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Unformatted text preview: uency response reduces t o (12.77) 7 60 12 Frequency Response and Digital Filters 'rvwM h lk}
(a) 6 o 12 3 4 5 7 8 k_ o 7t 2n 12.8 N onrecursive F ilter D esign ( e) Q- 761 Using the same argument, the reader can show t hat an nth-order comb filter transfer
function i s
zn - 1
and ( b) 1 2.8 Fig. 12.18 Comb filter: Its impulse and frequency response.
T he phase response in this case is also a linear function of w. T he system has the
ti~e delay (the neg~tive slope of LH[e jwT ] w ith respect t o w) of 2 T seconds (2
u m ts), the same as I II t he symmetric case. The only difference is t hat t he phase
response has a constant term 7r / 2.
We c an obtain similar results for odd values of n (see Prob. 12.7-1). This result
c an b e generalized for an nth-order case t o show t hat t he phase response is linear,
a nd t he time delay is
seconds (or ~ units). ni • E xample 12.9: C omb F ilter
Determine the transfer function and the frequency response of a sixth-order comb
filter whose impulse response is given by
h[k] = 6[k] - 6[k - 6] This impulse response is illustrated in Fig. 12.18a. Its canonical realization is depicted in
Fig. 12.18b. Observe t hat h[k] is antisymmetric about k = 3. Also
6 00 H[z] = " " f [k]z-k = 1 - z-6 = ~
z6 (12.78) T he frequency response is given by
H[e jD ] Nonrecursive Filter Design As in t he c ase of recursive (IIR) filters, nonrecursive filters c an b e designed by
using t he t ime-domain a nd t he frequency-domain equivalence criteria. I n t he t imedomain equivalence criterion, t he d igital filter impulse response is m ade identical t o
t he s amples of t he desired (analog) filter impulse response. I n t he frequency-domain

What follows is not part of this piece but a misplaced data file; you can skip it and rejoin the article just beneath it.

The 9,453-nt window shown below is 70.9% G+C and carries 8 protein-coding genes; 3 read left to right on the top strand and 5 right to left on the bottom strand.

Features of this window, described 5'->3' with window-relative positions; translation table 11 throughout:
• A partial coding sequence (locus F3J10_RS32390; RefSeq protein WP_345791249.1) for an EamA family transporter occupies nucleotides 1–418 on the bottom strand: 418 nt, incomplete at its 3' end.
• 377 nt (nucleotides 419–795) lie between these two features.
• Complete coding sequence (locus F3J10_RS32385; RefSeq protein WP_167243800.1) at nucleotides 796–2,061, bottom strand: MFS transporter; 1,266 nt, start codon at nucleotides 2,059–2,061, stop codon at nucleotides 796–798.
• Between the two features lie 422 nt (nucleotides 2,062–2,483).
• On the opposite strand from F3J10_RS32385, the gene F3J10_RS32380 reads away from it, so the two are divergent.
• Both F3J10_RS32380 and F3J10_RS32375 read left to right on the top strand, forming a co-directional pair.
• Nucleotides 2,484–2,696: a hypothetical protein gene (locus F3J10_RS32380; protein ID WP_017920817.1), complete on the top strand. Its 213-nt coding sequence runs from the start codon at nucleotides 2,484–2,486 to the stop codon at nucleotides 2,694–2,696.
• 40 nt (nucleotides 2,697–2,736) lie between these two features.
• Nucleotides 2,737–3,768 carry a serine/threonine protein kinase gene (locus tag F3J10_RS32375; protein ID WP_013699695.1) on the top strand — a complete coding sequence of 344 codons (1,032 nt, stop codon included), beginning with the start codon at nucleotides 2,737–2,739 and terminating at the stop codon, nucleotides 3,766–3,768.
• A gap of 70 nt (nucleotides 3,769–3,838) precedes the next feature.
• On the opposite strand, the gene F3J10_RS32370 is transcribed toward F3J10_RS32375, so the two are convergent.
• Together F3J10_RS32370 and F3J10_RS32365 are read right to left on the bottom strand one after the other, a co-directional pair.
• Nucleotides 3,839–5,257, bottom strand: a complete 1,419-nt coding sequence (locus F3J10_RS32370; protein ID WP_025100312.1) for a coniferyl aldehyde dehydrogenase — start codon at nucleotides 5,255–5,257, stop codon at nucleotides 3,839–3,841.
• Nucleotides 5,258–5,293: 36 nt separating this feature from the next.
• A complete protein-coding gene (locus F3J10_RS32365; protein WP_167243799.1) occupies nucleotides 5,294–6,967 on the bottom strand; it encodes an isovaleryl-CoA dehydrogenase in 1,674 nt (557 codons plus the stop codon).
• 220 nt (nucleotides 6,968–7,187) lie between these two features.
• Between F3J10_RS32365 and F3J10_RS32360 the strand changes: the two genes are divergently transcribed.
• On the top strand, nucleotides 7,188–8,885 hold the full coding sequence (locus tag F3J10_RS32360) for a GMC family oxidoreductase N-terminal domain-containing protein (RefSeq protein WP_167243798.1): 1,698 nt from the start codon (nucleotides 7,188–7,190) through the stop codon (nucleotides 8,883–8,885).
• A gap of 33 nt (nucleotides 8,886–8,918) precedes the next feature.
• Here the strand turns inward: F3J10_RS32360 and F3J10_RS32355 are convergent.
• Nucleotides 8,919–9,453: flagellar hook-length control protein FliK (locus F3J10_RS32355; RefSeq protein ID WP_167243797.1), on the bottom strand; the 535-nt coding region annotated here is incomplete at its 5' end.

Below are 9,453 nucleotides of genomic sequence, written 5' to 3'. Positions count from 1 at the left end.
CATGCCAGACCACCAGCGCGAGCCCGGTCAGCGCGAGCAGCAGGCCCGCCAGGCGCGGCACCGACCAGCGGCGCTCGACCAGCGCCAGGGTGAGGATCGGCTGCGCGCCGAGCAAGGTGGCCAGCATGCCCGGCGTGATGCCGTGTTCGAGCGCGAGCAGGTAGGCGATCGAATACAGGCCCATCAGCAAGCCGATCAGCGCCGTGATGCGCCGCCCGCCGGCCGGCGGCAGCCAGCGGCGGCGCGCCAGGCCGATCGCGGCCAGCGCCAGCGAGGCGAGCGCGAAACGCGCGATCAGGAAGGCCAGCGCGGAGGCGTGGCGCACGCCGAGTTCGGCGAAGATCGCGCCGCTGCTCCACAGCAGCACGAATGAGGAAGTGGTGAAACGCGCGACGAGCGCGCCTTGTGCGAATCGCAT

equivalence criterion, t he d igital filter frequency response samples a t u niform frequency intervals a re m atched t o t he desired analog filter frequency response samples.
T his m ethod is also known as t he f requency s ampling o r t he s pectral s ampling
m ethod. 12.8-1 Time-Domain Equivalence Method o f FIR Filter Design
T he t ime-domain equivalence method (also known as t he F ourier s eries
m ethod) o f design of F IR filters is identical t o t hat for I IR filters discussed in Sec .
12.5, except t hat F IR filter impulse response must b e of finite duration. Therefore,
t he desired impulse response must be t runcated t o have finite duration. Truncating
t he impulse response a bruptly will result i n oscillatory frequency response because
o f t he Gibbs phenomenon discussed in Sec. 3.4-3. In some filtering applications
t he oscillatory frequency response (which decays slowly as l /w) i n t he s topband
m ay not be acceptable. B y using a t apered window function for t runcation o f h[kJ,
t he oscillatory behavior can b e r educed or even eliminated a t t he c ost of increasing
t he t ransition b and a s discussed in Sec. 4.9. Note t hat t he impulse response of
a n n th-order F IR filter h as n + 1 samples. Hence, for t runcating h[k] for a n n -th
o rder filter, we must use a n No-point window, where No = n + 1. Several window
functions a nd t heir tradeoffs a ppear i n Table 12.2. Design Pro...
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